My sister homeschooled her two daughters. They are now 27 and 26 years old. One still can't read. That daughter has been in trouble since she was a teen. She had 3 illegitimate children, ballooned to over 500 lbs. then after surgery went WILD! Drugs, sex with various men, getting thrown out of bars for fist fighting. She has given up her kids because she's attending AA and anger management. She can't even tell you the year man first went to the moon or do simple mathematics. It's so very sad. The other one married at 17 (to an older man she met on the internet and had never seen before he came to "make him her bride"... that wasn't a typo, that's what he said!) and has spent the last 9 years sitting in her trailer, getting fat and playing (I'm not kidding) 12 hours of video games and sleeping the other 12.

My sister would put her kids in school, then get ----ed off about something stupid like "they sent home a note saying my daughter needs to be in remedial reading because she is 9 and reading at a 1st grade level!" or "they sent home a note saying that keeping my kids out of school because I'm too lazy to get up in the morning and get them to the bus stop is not an excused absence!"... and then she'd pull them out of school. They always have had financial problems (even though the hubby makes 6 figures), and after filing bankruptcy, would get kicked out of their house, move somewhere and then the process would start all over again. Neither of the girls graduated. They have no social skills.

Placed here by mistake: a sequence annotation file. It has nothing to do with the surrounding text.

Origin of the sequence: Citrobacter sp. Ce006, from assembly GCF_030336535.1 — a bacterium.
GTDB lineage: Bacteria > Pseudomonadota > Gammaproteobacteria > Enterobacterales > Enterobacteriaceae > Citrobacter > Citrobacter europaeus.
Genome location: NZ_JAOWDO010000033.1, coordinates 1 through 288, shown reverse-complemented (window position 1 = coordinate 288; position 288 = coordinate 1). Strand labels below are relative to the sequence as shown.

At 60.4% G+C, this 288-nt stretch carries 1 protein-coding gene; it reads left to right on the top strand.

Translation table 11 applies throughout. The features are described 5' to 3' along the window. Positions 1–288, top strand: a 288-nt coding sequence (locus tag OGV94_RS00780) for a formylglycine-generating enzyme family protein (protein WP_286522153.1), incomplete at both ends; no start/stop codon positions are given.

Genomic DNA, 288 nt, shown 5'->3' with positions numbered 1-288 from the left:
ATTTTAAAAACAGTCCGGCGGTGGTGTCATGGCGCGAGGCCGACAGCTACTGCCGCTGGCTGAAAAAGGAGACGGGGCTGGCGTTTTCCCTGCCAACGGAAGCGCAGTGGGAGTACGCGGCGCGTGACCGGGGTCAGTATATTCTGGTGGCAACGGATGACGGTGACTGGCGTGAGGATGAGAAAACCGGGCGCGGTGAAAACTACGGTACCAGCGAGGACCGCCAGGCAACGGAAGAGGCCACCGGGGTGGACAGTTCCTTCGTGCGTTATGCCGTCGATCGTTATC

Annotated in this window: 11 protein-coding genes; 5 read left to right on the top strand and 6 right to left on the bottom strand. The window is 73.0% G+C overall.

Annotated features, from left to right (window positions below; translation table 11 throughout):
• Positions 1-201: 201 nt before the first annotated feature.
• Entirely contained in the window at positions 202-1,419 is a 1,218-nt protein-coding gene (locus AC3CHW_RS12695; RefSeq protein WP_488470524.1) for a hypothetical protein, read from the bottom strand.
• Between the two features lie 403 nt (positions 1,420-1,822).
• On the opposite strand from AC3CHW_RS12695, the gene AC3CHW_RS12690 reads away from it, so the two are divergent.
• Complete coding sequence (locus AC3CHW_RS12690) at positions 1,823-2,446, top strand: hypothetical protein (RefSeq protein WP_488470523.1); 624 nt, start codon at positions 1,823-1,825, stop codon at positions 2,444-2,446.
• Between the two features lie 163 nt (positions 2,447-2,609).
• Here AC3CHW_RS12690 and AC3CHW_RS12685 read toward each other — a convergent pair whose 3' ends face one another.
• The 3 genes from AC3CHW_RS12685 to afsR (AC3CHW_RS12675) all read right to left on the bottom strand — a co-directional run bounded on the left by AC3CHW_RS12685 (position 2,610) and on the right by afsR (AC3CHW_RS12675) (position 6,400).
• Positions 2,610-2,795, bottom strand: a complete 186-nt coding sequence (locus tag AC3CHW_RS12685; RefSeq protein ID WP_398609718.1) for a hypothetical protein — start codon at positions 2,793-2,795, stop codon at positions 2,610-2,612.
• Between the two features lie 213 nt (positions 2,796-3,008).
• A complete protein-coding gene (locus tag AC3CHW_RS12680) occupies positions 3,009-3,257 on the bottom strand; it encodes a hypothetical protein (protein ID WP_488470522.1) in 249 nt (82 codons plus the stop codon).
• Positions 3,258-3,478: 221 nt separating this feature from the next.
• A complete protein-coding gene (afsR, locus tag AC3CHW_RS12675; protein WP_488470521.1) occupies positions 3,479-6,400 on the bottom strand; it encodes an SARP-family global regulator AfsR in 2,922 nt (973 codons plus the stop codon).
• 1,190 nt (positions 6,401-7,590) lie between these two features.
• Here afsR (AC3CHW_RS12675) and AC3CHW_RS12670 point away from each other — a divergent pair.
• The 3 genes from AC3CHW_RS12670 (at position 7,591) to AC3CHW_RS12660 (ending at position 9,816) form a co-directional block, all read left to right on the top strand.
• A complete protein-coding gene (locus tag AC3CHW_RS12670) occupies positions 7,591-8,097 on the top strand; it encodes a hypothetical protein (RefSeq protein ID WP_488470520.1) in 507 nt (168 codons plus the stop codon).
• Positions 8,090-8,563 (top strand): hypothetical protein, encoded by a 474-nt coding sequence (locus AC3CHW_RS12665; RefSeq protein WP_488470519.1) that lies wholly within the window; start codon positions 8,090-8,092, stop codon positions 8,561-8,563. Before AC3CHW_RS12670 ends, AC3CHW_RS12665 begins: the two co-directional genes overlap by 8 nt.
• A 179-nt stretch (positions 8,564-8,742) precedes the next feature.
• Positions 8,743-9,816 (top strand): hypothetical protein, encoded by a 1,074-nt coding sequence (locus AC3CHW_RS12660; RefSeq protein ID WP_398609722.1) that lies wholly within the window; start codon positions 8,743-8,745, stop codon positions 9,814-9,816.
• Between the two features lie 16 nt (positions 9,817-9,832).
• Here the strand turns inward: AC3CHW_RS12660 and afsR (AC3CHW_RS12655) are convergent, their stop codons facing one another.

My sister swears it "wasn't her fault" and is now homeschooling the grandkids. :doh: God, it's so frustrating!!

I have 3 friends who homeschool. One is an *amazing* homeschooler. She keeps to a schedule, her kids are grades ahead of their peers in schoolwork, and you can tell that she just loves what she is doing (it helps that she is intelligent, herself... a reader and a forward-thinker that would never compromise anything when her children are involved). The other two "unschool". All I can see is that the kids get to play every day. None of the kids are doing the work their peers are doing, and two of them are 9 and 11... neither of which can read chapter books or do multiplication.

I don't hold much by homeschooling and I never will. <Booklove dons her flame-proof suit> :p